Nigerian police are investigating allegations that officers sexually assaulted women arrested in nightclub raids during a crackdown on prostitution.
There has been widespread public outrage over last month’s raids in Abuja.
Various women among the dozens arrested said they were not prostitutes and were detained randomly.
“They did all manner of things to us,” said a 27-year-old student, speaking on condition of anonymity among about 200 people during a weekend protest march.
The woman told Reuters she was groped, beaten and pepper-sprayed after being picked up in a club and held for three nights at the end of April. Other women said they were raped.
Long accused of widespread human rights abuses, the Nigeria Police Force said it was looking into the accusations.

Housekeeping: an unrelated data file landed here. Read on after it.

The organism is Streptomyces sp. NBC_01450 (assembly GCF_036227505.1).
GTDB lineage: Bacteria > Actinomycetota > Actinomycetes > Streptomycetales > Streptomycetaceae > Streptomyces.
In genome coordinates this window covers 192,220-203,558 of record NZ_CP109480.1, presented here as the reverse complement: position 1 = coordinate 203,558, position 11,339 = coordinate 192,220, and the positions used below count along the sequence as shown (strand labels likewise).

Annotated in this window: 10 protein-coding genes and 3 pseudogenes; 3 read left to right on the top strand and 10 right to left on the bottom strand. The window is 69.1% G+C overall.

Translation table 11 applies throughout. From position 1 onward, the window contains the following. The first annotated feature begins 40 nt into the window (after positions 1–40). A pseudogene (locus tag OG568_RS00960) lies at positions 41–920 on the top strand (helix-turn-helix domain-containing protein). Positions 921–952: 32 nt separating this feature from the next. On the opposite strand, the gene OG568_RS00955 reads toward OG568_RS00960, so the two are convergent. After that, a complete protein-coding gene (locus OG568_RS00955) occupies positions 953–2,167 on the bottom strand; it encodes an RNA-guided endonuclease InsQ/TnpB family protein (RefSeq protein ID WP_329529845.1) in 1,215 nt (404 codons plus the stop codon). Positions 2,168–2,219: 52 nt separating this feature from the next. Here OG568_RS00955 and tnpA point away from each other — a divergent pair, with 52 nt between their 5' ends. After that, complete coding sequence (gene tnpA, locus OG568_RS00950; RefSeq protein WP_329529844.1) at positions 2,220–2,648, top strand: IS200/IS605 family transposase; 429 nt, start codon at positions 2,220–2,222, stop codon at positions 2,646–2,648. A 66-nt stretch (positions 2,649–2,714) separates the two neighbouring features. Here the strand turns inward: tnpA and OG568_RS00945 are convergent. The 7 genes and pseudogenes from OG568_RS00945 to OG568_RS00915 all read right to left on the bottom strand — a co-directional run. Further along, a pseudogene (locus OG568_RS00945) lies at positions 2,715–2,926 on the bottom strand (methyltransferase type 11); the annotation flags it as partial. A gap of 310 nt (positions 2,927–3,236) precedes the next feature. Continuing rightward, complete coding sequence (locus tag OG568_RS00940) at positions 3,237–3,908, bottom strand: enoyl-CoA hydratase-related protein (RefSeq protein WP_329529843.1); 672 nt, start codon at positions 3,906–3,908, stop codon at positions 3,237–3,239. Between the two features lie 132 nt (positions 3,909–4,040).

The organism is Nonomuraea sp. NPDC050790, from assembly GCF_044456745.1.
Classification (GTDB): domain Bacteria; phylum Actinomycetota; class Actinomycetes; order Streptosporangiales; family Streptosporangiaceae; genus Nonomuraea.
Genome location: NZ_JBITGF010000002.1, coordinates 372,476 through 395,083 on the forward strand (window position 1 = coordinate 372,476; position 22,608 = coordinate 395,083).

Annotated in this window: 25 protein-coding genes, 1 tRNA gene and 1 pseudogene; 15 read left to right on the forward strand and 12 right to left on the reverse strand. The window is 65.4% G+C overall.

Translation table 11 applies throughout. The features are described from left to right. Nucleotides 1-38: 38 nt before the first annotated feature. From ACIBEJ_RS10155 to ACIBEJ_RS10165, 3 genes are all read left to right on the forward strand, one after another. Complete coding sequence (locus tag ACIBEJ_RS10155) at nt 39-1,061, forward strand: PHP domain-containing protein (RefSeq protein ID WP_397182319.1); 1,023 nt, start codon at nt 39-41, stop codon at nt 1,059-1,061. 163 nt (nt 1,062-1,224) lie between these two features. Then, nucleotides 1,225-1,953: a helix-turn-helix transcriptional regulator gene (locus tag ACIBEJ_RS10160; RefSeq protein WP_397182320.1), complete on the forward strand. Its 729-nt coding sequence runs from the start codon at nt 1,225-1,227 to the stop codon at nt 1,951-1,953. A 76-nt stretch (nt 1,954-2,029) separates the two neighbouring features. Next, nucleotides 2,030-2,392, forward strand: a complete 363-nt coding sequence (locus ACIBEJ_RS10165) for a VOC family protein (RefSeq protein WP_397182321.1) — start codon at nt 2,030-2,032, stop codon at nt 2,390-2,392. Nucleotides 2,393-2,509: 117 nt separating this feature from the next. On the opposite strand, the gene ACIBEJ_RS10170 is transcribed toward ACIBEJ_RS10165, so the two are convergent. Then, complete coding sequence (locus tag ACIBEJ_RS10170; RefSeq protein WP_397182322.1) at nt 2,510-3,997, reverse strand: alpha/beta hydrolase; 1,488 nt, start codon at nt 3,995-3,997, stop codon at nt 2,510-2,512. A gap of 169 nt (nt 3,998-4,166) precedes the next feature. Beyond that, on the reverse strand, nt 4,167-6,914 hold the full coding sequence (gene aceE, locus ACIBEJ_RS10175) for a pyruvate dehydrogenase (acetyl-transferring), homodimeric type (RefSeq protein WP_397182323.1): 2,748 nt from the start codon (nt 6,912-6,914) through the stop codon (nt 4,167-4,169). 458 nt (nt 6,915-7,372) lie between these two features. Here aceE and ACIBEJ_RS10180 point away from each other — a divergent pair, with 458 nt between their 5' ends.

“Investigations have commenced,” Usman Umar, deputy commissioner for Abuja police, said promising anyone found guilty would be “fished out” and punished.
At the protest, marchers carried messages such as “to be a woman is not a crime.”
Marcelle Umar, a member of Coalition to End Rape, said police ignored men involved in the prostitution and targeted women indiscriminately.
“Women are walking on the street, wearing short skirts and they are tagged prostitutes for nothing,” she said, as protesters chanted.
Similar to the global #MeToo movement, Nigerians are using social media to highlight mistreatment of women with hashtags #SayHerNameNigeria and #AbujaPoliceRaidonWomen.